What do you expect your life to look like in a year?
What do you hope your life will be like in a year?
What we expect is based on what is happening now and what has happened in the past. For many of us, what is happening now is a version of what has happened in the past. Predictably, unless something changes, we will be living another version of our past or present in the future.
Why is that? We really are creatures of habit. That’s how we have survived as a species and that’s how we survive now.
“Your conscious mind is what you use to define, articulate and set goals. But it’s your nonconscious mind that follows through with all the dozens, hundreds or millions of actions necessary to achieve goals.” John Assaraff.
In his book The Answer, John Assaraff explains that in any given moment the nonconscious brain processes something like 400,000,000,000 (400 Billion) bits of data while the conscious brain processes only about 2000. Additionally, only 2% to 4% of control of our perception and behavior is managed by the conscious and 96% to 98% is controlled by the nonconscious. In other words, most of our perception and behavior is automatic. We do what we do and think what we think automatically the vast majority of the time.
The brain helps us survive by turning routines and patterns into habits. We no longer have to think about how to get to work or back home again. We no longer have to work hard to remember the name of the new coworker or neighbor. Because we have repeated the route and the name often enough for the brain to drop it into automatic mode, we no longer have to use valuable conscious energy. And that frees us up to focus our conscious attention on other things like planning and imagination.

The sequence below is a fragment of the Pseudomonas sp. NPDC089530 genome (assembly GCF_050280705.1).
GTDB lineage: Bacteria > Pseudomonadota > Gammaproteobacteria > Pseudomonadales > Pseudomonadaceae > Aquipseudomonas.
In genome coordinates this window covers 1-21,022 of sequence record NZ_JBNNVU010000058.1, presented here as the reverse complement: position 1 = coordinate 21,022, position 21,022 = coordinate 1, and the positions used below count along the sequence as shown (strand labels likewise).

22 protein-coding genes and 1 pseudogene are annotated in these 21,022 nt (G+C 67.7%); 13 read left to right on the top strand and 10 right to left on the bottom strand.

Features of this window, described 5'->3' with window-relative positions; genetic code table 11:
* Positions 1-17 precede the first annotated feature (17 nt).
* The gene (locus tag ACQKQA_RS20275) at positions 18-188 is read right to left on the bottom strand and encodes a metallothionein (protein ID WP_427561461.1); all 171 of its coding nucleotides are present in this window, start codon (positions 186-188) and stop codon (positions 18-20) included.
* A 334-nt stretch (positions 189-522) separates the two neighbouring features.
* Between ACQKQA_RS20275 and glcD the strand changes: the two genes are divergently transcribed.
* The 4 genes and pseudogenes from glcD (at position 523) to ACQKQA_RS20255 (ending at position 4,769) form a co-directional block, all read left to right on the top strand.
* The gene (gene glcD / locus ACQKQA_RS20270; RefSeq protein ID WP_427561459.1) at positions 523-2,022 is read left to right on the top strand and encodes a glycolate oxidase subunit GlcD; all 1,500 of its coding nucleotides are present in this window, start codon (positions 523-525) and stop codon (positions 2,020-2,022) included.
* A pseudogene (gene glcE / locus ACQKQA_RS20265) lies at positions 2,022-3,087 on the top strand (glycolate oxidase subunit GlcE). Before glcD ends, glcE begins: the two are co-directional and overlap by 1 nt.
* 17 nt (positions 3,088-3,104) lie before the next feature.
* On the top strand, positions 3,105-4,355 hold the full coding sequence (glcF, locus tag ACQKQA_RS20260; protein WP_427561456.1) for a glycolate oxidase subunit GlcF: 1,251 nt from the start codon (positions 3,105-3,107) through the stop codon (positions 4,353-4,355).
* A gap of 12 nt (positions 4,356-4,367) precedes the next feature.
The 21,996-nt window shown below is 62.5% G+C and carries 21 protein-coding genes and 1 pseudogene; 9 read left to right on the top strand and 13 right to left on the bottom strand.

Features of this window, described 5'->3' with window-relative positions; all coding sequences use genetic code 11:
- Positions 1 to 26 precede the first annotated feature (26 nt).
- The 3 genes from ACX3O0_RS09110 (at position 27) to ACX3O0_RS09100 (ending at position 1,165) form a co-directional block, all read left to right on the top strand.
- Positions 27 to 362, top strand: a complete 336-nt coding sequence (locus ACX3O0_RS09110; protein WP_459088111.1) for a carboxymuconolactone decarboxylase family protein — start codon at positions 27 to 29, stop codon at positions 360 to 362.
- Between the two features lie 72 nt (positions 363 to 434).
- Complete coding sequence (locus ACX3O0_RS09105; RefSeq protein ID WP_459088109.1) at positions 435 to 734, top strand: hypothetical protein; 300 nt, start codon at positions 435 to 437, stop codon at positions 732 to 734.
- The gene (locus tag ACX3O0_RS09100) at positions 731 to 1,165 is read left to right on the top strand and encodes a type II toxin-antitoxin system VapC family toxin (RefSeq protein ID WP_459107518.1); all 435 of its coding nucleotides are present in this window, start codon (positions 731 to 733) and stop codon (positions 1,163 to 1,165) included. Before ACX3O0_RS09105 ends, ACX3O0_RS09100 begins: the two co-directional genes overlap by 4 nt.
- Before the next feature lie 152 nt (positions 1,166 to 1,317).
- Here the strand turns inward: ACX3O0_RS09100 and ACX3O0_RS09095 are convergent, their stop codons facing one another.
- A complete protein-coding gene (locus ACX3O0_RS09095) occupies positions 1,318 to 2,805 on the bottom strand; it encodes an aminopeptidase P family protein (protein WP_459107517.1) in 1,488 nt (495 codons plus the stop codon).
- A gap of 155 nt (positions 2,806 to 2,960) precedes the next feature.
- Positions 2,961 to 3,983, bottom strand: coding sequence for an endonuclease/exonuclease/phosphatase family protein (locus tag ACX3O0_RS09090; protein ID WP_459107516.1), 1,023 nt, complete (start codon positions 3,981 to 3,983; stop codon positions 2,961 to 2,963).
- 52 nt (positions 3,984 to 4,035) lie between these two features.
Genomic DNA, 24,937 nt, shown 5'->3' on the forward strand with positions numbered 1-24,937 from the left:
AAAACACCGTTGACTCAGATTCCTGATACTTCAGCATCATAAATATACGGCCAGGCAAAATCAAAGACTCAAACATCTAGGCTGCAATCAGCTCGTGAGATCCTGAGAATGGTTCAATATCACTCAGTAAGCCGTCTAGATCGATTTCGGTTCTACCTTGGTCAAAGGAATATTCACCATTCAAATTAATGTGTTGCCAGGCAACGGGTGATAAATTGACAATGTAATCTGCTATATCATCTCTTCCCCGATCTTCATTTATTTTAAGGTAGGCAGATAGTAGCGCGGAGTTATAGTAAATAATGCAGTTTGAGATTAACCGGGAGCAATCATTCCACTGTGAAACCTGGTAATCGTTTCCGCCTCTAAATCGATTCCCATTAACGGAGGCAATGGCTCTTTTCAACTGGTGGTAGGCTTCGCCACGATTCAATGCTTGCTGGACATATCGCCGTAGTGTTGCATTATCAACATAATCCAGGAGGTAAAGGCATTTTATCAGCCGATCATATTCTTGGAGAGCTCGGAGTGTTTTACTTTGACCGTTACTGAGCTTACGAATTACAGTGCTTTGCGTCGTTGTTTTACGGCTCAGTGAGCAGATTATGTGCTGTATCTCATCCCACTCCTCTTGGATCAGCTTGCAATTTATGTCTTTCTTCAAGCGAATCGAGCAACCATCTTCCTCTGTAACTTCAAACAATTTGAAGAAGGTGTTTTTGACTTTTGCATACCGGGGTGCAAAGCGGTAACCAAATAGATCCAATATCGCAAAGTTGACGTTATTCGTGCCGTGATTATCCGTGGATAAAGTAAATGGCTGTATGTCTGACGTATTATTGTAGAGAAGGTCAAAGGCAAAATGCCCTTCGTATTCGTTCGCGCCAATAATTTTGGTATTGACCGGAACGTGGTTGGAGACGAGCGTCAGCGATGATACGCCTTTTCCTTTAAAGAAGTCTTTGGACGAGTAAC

The programming for the 96% to 98% of perception and behavior which is handled by the nonconscious is determined by what the conscious has assigned to the nonconscious.
In this way, we expect things that are routine to be the same today as they were last week. When something unpredictable happens, it gets our attention. Otherwise, our attention is free to focus on what is important or interesting to us.
So back to the first question. What do you expect your life to look like in a year? Look at your life today. Some version of that life is what you can expect a year from now.
Now for the second question. What do you hope your life will be like in a year?
Simply contemplating your answer to that question will begin to change what happens over the next 365 days. To answer the question, you must access your imagination (conscious). By doing so, you begin a new pattern that the brain will start to notice and, if repeated often enough, will begin to turn your new thoughts into thought habits. When thoughts become habits they get downloaded into the nonconscious and become automatic thoughts.
This is important because we act and react according to our thoughts about the circumstances of our lives. Despite the appearance that circumstances cause us to react the way we do, what we think about what happens determines how we feel about and react to any given circumstance.
Consider that we all have a vision for our lives. You may or may not be consciously aware of that vision. If you are not aware of it, your future will be directed by your nonconscious. By changing the way you view the circumstances of your life, you can change the trajectory of your life. One of the quickest ways to change your view is to imagine the future you want. This re-vision will place you in a much different space in your future life.
Now a new question. What will you do today to have the life you want one year from today?
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